Half of U.S. Flu Vaccine Supply to Be Late
50 Million Flu Doses Held Up Due to Contamination of Some Lots
WebMD News Archive
Aug. 27, 2004 -- Half of the U.S. supply of flu vaccine will arrive a month late, one of the two main flu vaccine suppliers to the U.S. announced yesterday.
Chiron Corp. says during routine inspection of its flu vaccine, Fluvirin, company inspectors found eight lots of vaccine "do not meet product sterility specifications." Translation: Somehow, the vaccine became contaminated. All 4 million doses in these eight vaccine lots are being destroyed.
Only about a million doses of the vaccine had been shipped, and none has yet been given to people. If any of the shipped vaccine turns out to come from contaminated lots, it will be discarded. Chiron still expects to deliver 46 million to 48 million of the 50 million vaccine doses it promised to make this year. Meanwhile, vaccine maker Aventis says it will deliver 50 million doses of its Fluzone vaccine on schedule. So will MedImmune, which is making about 1.5 million doses of its live-virus nasal-spray vaccine, FluMist.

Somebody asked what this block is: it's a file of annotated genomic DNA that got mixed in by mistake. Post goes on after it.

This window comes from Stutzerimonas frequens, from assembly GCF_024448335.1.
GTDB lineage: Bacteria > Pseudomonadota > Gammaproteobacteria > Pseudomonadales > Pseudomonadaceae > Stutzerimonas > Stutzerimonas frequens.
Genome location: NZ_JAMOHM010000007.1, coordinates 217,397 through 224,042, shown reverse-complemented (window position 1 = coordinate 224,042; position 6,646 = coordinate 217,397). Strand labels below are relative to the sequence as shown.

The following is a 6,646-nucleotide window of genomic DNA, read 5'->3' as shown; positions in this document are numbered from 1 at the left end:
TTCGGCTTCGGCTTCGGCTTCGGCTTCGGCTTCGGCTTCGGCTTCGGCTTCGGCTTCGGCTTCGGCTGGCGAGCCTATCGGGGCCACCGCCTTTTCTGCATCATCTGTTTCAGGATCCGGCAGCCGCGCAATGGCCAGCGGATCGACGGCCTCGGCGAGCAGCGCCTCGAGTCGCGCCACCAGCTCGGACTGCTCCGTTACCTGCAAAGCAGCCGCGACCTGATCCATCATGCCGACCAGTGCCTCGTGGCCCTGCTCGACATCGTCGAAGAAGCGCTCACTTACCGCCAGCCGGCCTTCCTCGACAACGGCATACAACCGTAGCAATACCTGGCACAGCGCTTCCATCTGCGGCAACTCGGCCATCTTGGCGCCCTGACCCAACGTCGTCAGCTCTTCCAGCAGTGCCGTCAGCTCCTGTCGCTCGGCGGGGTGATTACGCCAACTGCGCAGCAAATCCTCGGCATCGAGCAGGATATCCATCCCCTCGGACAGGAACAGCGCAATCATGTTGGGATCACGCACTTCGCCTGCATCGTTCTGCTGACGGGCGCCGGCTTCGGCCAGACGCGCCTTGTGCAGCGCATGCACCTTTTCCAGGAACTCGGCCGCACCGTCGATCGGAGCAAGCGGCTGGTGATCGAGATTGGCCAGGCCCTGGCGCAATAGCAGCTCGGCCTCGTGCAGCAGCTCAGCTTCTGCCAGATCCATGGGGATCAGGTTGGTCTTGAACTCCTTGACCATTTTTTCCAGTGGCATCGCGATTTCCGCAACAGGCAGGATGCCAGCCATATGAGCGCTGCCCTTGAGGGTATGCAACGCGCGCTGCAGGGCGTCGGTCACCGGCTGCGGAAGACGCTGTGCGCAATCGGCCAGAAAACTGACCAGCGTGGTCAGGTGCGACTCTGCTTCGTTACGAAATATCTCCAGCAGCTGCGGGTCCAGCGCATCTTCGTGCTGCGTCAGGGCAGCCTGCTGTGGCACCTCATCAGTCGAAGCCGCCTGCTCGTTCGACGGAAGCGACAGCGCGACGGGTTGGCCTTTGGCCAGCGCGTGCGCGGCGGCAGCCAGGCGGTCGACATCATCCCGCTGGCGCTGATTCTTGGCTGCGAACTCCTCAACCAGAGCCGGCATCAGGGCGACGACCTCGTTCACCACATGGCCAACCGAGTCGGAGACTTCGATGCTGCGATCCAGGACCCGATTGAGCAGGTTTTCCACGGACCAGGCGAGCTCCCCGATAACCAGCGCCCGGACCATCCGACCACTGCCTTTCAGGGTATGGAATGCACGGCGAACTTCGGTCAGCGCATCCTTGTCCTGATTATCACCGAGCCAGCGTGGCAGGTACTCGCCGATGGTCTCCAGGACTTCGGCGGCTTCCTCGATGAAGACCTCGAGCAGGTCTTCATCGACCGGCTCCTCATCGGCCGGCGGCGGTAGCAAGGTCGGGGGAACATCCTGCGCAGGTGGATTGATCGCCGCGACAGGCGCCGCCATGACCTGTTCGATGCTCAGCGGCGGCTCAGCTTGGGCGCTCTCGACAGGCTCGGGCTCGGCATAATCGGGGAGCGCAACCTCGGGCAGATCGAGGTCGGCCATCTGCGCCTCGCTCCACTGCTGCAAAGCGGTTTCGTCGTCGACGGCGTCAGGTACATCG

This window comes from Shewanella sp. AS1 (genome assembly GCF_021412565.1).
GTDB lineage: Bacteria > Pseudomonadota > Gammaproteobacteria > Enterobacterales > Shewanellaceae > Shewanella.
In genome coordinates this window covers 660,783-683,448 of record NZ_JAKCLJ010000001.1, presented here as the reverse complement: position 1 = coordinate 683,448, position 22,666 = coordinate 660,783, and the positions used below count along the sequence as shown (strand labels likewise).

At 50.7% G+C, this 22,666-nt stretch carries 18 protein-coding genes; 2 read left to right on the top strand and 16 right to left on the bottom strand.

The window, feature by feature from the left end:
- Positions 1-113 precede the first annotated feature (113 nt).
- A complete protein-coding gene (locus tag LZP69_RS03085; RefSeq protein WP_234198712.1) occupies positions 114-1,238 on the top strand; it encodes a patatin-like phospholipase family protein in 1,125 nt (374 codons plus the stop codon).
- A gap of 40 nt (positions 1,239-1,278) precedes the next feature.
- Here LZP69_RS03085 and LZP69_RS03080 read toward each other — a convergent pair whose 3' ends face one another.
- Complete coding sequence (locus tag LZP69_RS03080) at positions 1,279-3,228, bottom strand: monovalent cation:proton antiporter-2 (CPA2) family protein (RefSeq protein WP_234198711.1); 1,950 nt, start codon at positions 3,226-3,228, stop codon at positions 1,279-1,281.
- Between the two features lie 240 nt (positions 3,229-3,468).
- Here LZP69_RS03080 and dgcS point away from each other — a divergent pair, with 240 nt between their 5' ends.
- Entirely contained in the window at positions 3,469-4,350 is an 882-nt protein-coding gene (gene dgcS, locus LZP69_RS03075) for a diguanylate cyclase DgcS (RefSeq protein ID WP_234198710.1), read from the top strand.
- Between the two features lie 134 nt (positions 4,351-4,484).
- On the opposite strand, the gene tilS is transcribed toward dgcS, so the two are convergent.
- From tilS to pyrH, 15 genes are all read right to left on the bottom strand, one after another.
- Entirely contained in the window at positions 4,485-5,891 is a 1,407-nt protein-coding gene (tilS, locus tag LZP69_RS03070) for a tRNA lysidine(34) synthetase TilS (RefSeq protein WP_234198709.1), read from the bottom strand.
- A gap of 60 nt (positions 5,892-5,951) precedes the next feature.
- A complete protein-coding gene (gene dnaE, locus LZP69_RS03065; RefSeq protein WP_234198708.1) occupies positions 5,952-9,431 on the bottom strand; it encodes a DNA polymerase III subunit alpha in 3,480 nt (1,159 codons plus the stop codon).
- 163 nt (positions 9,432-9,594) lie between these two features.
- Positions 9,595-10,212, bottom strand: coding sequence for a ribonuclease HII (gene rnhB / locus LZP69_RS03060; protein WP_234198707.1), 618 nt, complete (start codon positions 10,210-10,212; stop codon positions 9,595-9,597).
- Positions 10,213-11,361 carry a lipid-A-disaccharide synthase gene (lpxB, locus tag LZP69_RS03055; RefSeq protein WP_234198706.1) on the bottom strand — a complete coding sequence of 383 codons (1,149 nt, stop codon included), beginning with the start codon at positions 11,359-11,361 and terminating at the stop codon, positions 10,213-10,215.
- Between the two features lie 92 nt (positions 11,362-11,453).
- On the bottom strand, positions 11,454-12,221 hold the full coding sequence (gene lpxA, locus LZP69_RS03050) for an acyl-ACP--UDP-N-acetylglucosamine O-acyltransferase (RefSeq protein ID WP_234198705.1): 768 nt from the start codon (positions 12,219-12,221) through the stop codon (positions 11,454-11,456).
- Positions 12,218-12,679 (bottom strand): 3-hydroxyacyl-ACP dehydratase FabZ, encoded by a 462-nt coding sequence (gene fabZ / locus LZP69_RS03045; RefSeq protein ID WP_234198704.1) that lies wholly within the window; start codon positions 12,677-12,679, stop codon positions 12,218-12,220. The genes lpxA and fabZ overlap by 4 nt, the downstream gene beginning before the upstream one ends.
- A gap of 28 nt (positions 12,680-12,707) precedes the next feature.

It's not a crisis, says CDC Director Julie Gerberding, MD, MPH. Gerberding held a news conference today to reassure the public.
"Ultimately, all people who need flu vaccinations will get them," Gerberding said. "Those used to getting their vaccination in early October will see their vaccination delayed. ... We want people to expect a delay, but we don't want people to race out to get to the front of line in the beginning of October. ... Take a deep breath. We have been here before, we have done this before."
Indeed, delays in vaccine production are nothing new. A similar delay happened in 2001, when vaccine supplies weren't shipped until October.
How Much Vaccine Will Americans Use?
It's not clear that the U.S. will come close to using 100 million doses of flu vaccine. In years when there's no flu scare, millions of vaccine doses are thrown away. Even during last year's flu scare, Gerberding says, the U.S. didn't use all of the more than 84 million doses available.
The CDC says some 185 million Americans -- those over 50, kids 6 to 24 months old, people with chronic diseases, health-care workers, and close contacts of these people -- should be sure to get vaccinated. But "nowhere near" that number actually is vaccinated in any given year, Gerberding notes.
Yet flu is a deadly disease. In an average year, flu kills 36,000 people and sends 114,000 to the hospital.
"Last year, 152 kids under 18 died of flu," Gerberding said. "That is a very ominous statistic, and a heart-wrenching tragedy for the families affected. Flu is preventable, and the complications of flu -- even among young children -- can be reduced. Nothing about the Chiron announcement should discourage people or parents from getting the flu vaccine for themselves or for their children. It is lifesaving."